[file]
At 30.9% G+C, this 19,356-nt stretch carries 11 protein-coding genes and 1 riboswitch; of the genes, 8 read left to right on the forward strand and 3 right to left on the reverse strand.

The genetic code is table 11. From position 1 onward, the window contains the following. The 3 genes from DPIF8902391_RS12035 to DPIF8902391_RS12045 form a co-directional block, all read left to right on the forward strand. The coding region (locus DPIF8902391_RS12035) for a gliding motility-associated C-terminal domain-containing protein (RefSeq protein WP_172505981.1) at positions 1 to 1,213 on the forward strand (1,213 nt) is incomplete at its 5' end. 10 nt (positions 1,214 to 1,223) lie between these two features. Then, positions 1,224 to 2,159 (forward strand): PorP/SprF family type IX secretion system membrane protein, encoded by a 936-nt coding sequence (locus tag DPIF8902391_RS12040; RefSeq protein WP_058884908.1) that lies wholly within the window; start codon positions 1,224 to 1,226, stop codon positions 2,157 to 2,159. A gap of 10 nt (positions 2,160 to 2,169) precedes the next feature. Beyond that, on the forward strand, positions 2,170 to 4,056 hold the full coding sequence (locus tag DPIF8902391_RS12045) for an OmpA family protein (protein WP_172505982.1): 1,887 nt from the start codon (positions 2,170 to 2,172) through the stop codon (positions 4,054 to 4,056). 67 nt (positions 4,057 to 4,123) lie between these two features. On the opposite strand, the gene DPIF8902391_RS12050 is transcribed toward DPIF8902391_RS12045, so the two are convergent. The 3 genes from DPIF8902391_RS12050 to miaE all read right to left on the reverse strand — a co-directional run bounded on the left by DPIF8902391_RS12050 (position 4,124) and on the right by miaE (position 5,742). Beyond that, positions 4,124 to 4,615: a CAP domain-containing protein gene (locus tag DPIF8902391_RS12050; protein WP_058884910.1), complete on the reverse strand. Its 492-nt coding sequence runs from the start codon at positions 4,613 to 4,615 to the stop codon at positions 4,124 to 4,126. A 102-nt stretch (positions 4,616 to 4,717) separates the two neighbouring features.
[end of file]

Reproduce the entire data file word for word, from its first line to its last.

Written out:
At 30.9% G+C, this 19,356-nt stretch carries 11 protein-coding genes and 1 riboswitch; of the genes, 8 read left to right on the forward strand and 3 right to left on the reverse strand.

The genetic code is table 11. From position 1 onward, the window contains the following. The 3 genes from DPIF8902391_RS12035 to DPIF8902391_RS12045 form a co-directional block, all read left to right on the forward strand. The coding region (locus DPIF8902391_RS12035) for a gliding motility-associated C-terminal domain-containing protein (RefSeq protein WP_172505981.1) at positions 1 to 1,213 on the forward strand (1,213 nt) is incomplete at its 5' end. 10 nt (positions 1,214 to 1,223) lie between these two features. Then, positions 1,224 to 2,159 (forward strand): PorP/SprF family type IX secretion system membrane protein, encoded by a 936-nt coding sequence (locus tag DPIF8902391_RS12040; RefSeq protein WP_058884908.1) that lies wholly within the window; start codon positions 1,224 to 1,226, stop codon positions 2,157 to 2,159. A gap of 10 nt (positions 2,160 to 2,169) precedes the next feature. Beyond that, on the forward strand, positions 2,170 to 4,056 hold the full coding sequence (locus tag DPIF8902391_RS12045) for an OmpA family protein (protein WP_172505982.1): 1,887 nt from the start codon (positions 2,170 to 2,172) through the stop codon (positions 4,054 to 4,056). 67 nt (positions 4,057 to 4,123) lie between these two features. On the opposite strand, the gene DPIF8902391_RS12050 is transcribed toward DPIF8902391_RS12045, so the two are convergent. The 3 genes from DPIF8902391_RS12050 to miaE all read right to left on the reverse strand — a co-directional run bounded on the left by DPIF8902391_RS12050 (position 4,124) and on the right by miaE (position 5,742). Beyond that, positions 4,124 to 4,615: a CAP domain-containing protein gene (locus tag DPIF8902391_RS12050; protein WP_058884910.1), complete on the reverse strand. Its 492-nt coding sequence runs from the start codon at positions 4,613 to 4,615 to the stop codon at positions 4,124 to 4,126. A 102-nt stretch (positions 4,616 to 4,717) separates the two neighbouring features.